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5 Cancers that Women Need to Talk About More

According to a report by FICCI and Ernst & Young (EY), India’s real cancer incidence for women is estimated at 1 to 1.4 million cases per year. The same report states that in 2015, cancers of the breast (19%), cervix uteri (14%) and ovary (7%) contributed to 40% of all cancers among women. Presently, Indian women have the third-highest number of cancers, just after the USA and China. 

5 Common Cancers That All Women Should Be Aware Of 

  1. Breast Cancer


    Breast cancer occurs when the cells in the breast grow uncontrollably or abnormally. This is the most common of all cancers that occur in women. The Indian Council of Medical Research (ICMR) in its 2016 report titled ‘Consensus Management for Breast Cancer’ stated that close to 1,44,000 women are diagnosed with breast cancer every year. Doctors say that for every two women diagnosed, one woman dies of the disease. 

  2. Cervical Cancer 

    Cervical cancer starts from the cervix, which is the lower, narrow part of the uterus. Though the average age at which it is detected is 38, cervical cancer can be detected in girls as young as 15 years.  The National Institute of Cancer Prevention and Research (NICPR) reported that in India, one woman succumbs to cervical cancer every 8 minutes. Cervical cancer is caused by the HPV Virus (Human Papilloma Virus) and is transmitted through sexual intercourse.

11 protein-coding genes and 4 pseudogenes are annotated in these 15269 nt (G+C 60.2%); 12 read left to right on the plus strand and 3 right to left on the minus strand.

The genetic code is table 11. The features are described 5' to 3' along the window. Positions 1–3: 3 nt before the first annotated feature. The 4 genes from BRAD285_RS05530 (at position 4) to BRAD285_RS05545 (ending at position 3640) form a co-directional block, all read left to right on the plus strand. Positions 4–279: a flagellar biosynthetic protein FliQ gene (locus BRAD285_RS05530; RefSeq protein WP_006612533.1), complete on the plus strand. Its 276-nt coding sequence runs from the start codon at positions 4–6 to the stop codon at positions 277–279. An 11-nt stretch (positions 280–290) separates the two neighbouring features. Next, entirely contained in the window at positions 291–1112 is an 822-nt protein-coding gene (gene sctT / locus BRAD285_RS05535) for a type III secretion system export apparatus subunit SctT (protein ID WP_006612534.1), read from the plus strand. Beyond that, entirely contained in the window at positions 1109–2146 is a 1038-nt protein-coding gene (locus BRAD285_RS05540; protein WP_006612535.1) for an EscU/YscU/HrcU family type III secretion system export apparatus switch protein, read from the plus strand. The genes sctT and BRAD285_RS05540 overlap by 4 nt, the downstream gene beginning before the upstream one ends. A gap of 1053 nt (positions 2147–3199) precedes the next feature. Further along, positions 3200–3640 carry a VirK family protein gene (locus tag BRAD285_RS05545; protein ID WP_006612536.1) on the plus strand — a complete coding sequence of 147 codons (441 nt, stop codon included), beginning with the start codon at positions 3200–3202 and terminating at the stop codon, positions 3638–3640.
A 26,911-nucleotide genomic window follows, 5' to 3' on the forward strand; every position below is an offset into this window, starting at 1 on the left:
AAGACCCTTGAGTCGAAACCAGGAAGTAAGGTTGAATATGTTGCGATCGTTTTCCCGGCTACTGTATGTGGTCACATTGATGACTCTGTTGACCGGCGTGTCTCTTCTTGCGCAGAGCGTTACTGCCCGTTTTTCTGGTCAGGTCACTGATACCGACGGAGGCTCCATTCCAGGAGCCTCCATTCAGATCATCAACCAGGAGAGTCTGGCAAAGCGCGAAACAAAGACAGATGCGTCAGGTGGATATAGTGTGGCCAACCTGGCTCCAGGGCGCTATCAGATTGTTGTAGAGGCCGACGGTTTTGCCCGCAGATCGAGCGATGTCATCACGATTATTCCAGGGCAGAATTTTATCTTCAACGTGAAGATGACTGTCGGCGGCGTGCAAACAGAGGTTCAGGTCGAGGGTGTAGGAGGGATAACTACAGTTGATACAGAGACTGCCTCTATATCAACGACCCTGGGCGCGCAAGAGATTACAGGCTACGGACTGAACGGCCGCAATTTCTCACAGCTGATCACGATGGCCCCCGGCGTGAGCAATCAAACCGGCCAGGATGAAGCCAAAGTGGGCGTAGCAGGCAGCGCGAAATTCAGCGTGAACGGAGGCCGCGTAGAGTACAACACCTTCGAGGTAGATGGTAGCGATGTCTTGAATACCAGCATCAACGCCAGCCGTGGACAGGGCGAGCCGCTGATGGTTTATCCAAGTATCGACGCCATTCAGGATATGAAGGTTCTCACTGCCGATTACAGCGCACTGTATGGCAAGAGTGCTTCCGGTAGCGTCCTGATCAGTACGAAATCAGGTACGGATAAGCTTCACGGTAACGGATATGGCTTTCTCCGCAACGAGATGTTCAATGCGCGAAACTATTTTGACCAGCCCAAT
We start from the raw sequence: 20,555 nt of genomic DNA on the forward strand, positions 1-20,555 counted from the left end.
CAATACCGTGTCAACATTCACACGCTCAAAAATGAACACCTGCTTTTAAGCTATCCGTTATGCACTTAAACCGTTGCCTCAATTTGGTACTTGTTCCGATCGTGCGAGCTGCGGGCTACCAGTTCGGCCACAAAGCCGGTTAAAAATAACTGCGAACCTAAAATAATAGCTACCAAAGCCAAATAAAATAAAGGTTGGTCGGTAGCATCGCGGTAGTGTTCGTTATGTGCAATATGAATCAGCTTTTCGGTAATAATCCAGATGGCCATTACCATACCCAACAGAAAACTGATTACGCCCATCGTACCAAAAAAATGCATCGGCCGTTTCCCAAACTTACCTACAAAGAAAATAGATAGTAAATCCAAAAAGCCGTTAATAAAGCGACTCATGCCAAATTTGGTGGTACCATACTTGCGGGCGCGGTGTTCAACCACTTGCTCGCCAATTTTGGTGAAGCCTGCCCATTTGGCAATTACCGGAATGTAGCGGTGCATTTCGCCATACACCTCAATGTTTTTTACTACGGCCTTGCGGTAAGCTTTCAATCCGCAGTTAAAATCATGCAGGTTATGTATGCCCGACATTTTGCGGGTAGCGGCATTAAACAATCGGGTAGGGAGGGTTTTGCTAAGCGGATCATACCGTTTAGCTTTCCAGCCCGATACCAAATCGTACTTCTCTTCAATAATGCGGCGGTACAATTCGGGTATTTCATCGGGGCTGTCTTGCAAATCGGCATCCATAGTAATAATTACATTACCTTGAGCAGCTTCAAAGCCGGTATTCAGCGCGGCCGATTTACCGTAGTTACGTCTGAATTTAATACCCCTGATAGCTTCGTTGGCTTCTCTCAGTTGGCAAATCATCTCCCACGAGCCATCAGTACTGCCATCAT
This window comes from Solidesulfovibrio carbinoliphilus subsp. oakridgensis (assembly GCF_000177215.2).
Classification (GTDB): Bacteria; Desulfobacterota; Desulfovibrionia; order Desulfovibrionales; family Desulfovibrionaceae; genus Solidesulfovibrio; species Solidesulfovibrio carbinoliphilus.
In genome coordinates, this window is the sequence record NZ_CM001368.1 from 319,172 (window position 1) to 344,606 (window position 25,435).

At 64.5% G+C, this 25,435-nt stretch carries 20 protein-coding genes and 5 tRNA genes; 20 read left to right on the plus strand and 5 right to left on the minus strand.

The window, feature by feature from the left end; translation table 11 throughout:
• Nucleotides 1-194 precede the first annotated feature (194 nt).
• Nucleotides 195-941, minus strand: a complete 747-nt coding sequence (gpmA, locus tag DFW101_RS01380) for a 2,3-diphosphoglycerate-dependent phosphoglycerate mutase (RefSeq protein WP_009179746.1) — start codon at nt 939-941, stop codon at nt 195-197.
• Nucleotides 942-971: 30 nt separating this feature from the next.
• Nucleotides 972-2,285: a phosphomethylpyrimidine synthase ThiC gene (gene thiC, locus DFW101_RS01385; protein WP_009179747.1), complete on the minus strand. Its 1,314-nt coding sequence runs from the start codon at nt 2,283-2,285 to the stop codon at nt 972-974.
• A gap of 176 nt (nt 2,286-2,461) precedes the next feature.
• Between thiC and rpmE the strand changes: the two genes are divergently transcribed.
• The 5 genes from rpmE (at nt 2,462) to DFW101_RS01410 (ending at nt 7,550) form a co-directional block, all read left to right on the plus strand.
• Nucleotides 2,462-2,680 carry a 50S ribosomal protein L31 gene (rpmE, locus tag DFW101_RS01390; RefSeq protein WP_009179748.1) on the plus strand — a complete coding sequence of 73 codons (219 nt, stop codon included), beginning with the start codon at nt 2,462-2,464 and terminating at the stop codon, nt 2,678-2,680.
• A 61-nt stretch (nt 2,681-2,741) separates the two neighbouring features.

3. Ovarian Cancer

    Cancer in the ovaries, the female organ that produces eggs, may be diagnosed late because the symptoms often go undetected. Patients ignore the early and non-specific symptoms of the disease like bloating, distension and heaviness in the lower abdomen. Late diagnosis of ovarian cancer means fertility in women of childbearing age could be affected; there is also a lower survival rate. 

  4. Uterine Cancer

    Uterine cancer, also known as cancer of the endometrium, starts in the inner lining of the uterus. Endometrioid tumours are often detected early because of the abnormal bleeding that comes with them. Doctors say that if patients are detected in Stage 1, when the cancer is often localised, surgically removing the uterus often cures the cancer and the 5-year survival rate goes up to approximately 95%. 
  5. Colorectal Cancer (CRC)

    This cancer develops in the colon and/or rectum, both of which are part of the digestive tract.

    Environmental and genetic factors can increase the likelihood of developing CRC. Although genetic predispositions are the most common risk factors, doctors say that the majority of CRCs are sporadic, and may not be due to inherited susceptibility. Colorectal cancer is the third most common cause of cancer-related deaths in the world, according to the World Health Organization.


Screening Tests to Detect Cancer in Women

Regular screening in women can detect premature symptoms of cancer and can lead to effective treatment outcomes. 

  1. Breast Cancer


    • Self-examination: 20 years and older
    • For a woman who is older than 40 years of age, the early screening protocol is as follows:
      • A yearly examination by a qualified and trained medical personnel is a must.